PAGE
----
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FLEXO Magazine : Flexo Sustainable Winter 2008
and recover the value of these materials following their use. • Use current solar income. Maximize the use of renewable energy. • Celebrate diversity. Manage water use to maximize qual- ity, promote healthy ecosystems and respect local impacts. Guide operations and stakeholder relationships using social responsibility. Pursuing cradle-to-cradle strategies for a product, process or entire company can spur creativity and grow new business oppor- tunities. Expanding the definition of quality by designing eco-in- telligent products can provide competitive advantage, differentiate a brand, attract and retain customers, and reduce long-term risks. STARTING AT THE BOTTOM In action, the cradle-to-cradle framework can be applied to assessing material health, recyclability or compostability, material recovery processes, renewable energy use, water use efficiency, effluent water quality, and social responsibility, as well as optimiz- ing any of these that currently are deficient. In order to prepare materials and product components for recycling or composting following their use, they first need to be evaluated for their ability to safely flow through those systems and throughout their lifecycles. To this end, each material must be broken down into its individual components, which must be further broken down into chemical ingredients. Every component (e.g., a printing ink could contain a pigment/colorant, defoamer, surfactant, resin/polymer, wax, solubilizer, anti-oxidant and other additives) must be labeled with the specific chemical(s) it contains. Collaboration with the supply chain is critical to this inventory effort, since ingredient chemistry typically goes beyond the in- formation included on a Material Safety Data Sheet (MSDS) and direct engagement is necessary to collect the missing data. Due to the complexity of this effort---one can quickly move from two to five primary suppliers, to five to 10 secondary suppliers and 10 to 20 tertiary suppliers---and supplier concerns about proprietary information, this data collection process can require at least sev- eral months of calendar time, even for the simplest products. After the list of ingredients has been collected, each chemical must be evaluated for its own lifecycle impacts on human health and the environment, as a pure chemical. In order to complete this evaluation, peer-reviewed, publicly-available research data is searched for the following human health, environmental health and material class criteria. Human health criteria are subdivided into Priority Criteria (most important from a toxicological and public perception per- spective) and Additional Criteria. Substances that do not pass the Priority Criteria are automatically considered problematic and recommended for phase-out/replacement. Environmental health criteria have immediate or long-term effects on plant or animal life. Material classes are considered problematic because, at some point in their lifecycle, they may have negative impacts on human and environmental health. For example, organohalogens tend to be persistent, bioaccumulative and toxic, or can form toxic by- products if incinerated. Using available research data, each ingredient can be profiled for its characteristics against these criteria, based on the ratings in Table 1. For example, there is no place in products for an ingredient as problematic as polyvinyl chloride (PVC, or vinyl), chloroprene, or any other polymer from the PVC family tree. Negative impacts at all phases of the lifecycle make these materials problematic and they always should be prioritized for phase-out. Other problem- atic ingredients that should be monitored in ink and packaging applications, and prevented where possible, include the following: • Toxic heavy metals (Lead, Mercury, Hexavalent Chromium, Cadmium, Antimony, Arsenic, Nickel). • Organotins. • Halogenated organic substances, such as biocides, colorants, or base resins. • Adipates need to be identifed, since some adipates are toxic. • Bromine-based fame retardants, typically for fame resistance. • Flourine-based coatings, typically for stain or soil resistance. These same criteria and ratings can be used for the ingredients when they are used "in-situation," or combined with other ingre- dients within a finished product. Such combinations may allevi- ate some of the ecotoxicity concerns to the point whey they are acceptable for use. This detailed analysis is critical to understand the definite, likely, potential or suspected characteristics of material formulations. An important note is that simply knowing the type of material usually is insufficient for a full evaluation of material health. For example, knowing something is a "red ink with non-chlorinated pigments" or "polypropylene" is an important first step, but it does not go far enough to identify the range of characteristics associated with the various ingredients and additives that may be combined with the base material. In fact, such additives are typically the most critical to determining the human and environmental health attributes of the overall ink, polymer or other finished material. Table 1 INGREDIENT OPTIMIZATION AND BEYOND With knowledge of material ingredients, product developers can select ingredients with the most positive profiles and combine materials to design preferred products. In cases where ingredients fall short of a cradle-to-cradle ideal for material health, formulation changes should be attempted and alternative formulations should be researched collaboratively with material suppliers. This stage of ingredient optimization is required to create optimized products that are safe for human and environmental health throughout their lifecycles and include additives that do not interfere with the recy- GREEN Ingredient/material is preferred for use. YELLOW Ingredient/material is acceptable for use---as- sociated with slight to moderate risk to human health or the environment; suitable for contin- ued use until a GREEN alternative is found. RED Ingredient/material is problematic---associated with one or more serious risks to human and/or environmental health; should be phased out as quickly as possible. ORANGE Incomplete data---either complete ingredient data is not available or evaluation data is not available; data should be collected or ingredient should be phased out of use. Sustainable FLEXO WINTER 2008 www.flexomag.com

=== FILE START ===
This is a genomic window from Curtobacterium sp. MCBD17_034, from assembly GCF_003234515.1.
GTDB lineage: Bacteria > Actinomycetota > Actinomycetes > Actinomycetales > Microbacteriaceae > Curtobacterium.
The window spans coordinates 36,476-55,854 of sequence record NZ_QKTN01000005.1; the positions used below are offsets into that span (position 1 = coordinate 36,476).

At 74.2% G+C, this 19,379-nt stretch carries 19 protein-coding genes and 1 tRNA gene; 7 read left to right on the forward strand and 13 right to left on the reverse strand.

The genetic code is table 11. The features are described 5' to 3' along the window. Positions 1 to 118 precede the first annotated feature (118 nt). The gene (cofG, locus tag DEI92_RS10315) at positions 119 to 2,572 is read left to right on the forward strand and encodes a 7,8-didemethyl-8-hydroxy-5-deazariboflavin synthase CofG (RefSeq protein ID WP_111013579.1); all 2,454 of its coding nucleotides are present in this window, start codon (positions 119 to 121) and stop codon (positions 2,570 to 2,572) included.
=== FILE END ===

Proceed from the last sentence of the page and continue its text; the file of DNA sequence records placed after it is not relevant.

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Flexo Sustainable Spring 2008